Austin, Travis County announce shelter-in-place orders to take effect at midnight

A photo of Sarah Eckhardt and Mark Escott at a press conference
Travis County Judge Sarah Eckhardt and Austin-Travis County interim Health Authority Mark Escott attend a press conference on an Austin and Travis County shelter-in-place order March 24. (Courtesy Travis County)

Travis County Judge Sarah Eckhardt and Austin-Travis County interim Health Authority Mark Escott attend a press conference on an Austin and Travis County shelter-in-place order March 24. (Courtesy Travis County)

Travis County and the city of Austin announced shelter-in-place orders at a March 24 press conference. While not identical, both orders dictate that individuals should remain in their places of residence except to conduct essential activities and that nonessential businesses should have employees work from home. The orders take effect at 11:59 p.m. tonight.

“At the end of the day, what [this] means is that we’re asking our community to stay home to the greatest extent possible,” Travis County Judge Sarah Eckhardt said.

The orders come at the recommendation of Austin-Travis County Health Authority Dr. Mark Escott, who said the community should strive to reduce social contact by 90% in order to prevent the "unbridled growth of [the virus'] spread." In the absence of a shelter-in-place order, Escott said statistic modeling suggests the community would require 20,000 hospital beds a day by May.

“That modeling suggests that in the short term, in the next three to four weeks, our hospitals could reach capacity," Escott said.

Adler echoed Escott and Eckhardt's "stay home, work safe" message, emphasizing the critical need to increase social distancing.


"To the degree that you can, everybody should be staying home," Adler said.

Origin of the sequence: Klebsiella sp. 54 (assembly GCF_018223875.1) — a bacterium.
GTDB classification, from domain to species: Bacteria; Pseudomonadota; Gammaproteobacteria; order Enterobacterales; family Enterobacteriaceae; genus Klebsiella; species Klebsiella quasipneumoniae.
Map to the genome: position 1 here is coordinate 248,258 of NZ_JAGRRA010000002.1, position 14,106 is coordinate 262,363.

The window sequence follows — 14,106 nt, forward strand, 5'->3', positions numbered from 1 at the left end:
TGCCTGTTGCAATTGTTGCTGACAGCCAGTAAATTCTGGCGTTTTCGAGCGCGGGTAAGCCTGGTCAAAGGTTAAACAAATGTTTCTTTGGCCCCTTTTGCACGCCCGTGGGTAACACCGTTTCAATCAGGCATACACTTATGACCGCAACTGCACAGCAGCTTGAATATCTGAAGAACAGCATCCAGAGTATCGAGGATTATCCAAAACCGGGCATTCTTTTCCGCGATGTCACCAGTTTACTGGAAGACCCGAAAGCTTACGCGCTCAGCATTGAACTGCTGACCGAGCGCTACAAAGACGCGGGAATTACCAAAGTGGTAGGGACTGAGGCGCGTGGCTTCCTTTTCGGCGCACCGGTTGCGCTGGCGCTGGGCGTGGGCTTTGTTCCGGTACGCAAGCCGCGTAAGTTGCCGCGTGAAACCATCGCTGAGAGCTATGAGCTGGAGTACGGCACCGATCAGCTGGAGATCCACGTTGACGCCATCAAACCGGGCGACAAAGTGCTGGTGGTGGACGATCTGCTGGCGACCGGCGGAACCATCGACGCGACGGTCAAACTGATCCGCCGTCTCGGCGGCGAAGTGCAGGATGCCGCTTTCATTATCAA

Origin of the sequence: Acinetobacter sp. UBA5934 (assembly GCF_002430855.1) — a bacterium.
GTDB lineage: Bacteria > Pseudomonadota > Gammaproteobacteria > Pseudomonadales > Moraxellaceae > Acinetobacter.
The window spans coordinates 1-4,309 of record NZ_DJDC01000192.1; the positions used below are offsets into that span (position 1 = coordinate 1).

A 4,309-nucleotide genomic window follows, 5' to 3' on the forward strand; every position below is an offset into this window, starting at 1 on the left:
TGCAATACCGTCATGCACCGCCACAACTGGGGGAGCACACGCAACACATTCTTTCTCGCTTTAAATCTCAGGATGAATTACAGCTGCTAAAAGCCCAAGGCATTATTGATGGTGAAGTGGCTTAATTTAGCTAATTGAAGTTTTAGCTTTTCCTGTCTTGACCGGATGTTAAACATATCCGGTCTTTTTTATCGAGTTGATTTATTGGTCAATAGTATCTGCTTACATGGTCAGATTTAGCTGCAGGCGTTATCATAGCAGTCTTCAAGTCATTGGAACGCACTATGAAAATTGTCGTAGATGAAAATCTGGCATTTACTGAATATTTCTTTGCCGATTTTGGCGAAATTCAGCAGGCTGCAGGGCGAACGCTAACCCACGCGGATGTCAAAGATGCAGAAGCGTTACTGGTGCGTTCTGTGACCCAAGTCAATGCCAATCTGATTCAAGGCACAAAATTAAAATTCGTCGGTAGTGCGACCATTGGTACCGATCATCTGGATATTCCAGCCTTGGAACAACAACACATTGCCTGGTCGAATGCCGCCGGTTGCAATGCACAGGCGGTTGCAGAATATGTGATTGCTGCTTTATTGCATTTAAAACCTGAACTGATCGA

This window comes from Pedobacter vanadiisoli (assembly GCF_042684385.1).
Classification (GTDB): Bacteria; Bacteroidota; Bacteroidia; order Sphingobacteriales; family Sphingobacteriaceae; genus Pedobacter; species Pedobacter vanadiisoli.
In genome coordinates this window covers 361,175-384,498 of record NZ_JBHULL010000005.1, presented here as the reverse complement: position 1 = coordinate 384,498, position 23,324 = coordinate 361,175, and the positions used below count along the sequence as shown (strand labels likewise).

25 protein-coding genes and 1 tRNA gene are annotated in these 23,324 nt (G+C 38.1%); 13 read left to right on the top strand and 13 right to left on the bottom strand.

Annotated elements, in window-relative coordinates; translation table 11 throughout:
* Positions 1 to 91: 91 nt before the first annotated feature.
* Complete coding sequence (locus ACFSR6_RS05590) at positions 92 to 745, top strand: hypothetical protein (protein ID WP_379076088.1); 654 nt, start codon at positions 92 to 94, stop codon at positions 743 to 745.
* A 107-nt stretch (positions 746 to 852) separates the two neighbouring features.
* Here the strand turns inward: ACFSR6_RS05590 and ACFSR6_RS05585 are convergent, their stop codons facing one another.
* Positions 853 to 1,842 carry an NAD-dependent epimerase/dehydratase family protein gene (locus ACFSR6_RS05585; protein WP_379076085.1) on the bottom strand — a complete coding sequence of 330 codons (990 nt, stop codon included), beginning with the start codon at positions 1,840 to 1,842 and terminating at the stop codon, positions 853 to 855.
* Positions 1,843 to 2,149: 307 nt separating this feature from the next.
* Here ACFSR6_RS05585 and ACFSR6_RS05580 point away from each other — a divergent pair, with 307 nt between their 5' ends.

According to Austin's order, essential businesses that are exempt from the order include health care operations, grocery stores, farms, social services and charitable organizations, gas stations, news media, financial institutions, hardware and supply stores, critical trades such as plumbers and electricians, mail and delivery services, laundry services, restaurants with takeaway operations, transportation, food delivery services, residential facilities and shelters, hotels and motels, moving supply services, home-based care, funeral services, educational institutions and child care facilities, and information technology services. Essential government services and businesses that offer supplies for those services are also considered essential.

Essential activities are defined as tasks related to health and safety, obtaining necessary services and supplies such as groceries, exercise that meets social distancing requirements, and caretaking duties.

In both Austin and Travis County, individuals experiencing homelessness are exempt from the shelter-in-place order, although they are encouraged to maintain social distancing of at least 6 feet and to seek shelter if possible.

Williamson County also announced a shelter-in-place order at the press conference that largely echoed those that came from Austin and Travis County.

Community Impact Newspaper's coverage of Austin and Travis County shelter-in-place orders is ongoing. A story covering specifics is forthcoming. Any questions about the shelter-in-place order can be directed to oaldridge@communityimpact.com.
By Olivia Aldridge
Olivia is the reporter for Community Impact's Central Austin edition. A graduate of Presbyterian College in upstate South Carolina, Olivia was a reporter and producer at South Carolina Public Radio before joining Community Impact in Austin.


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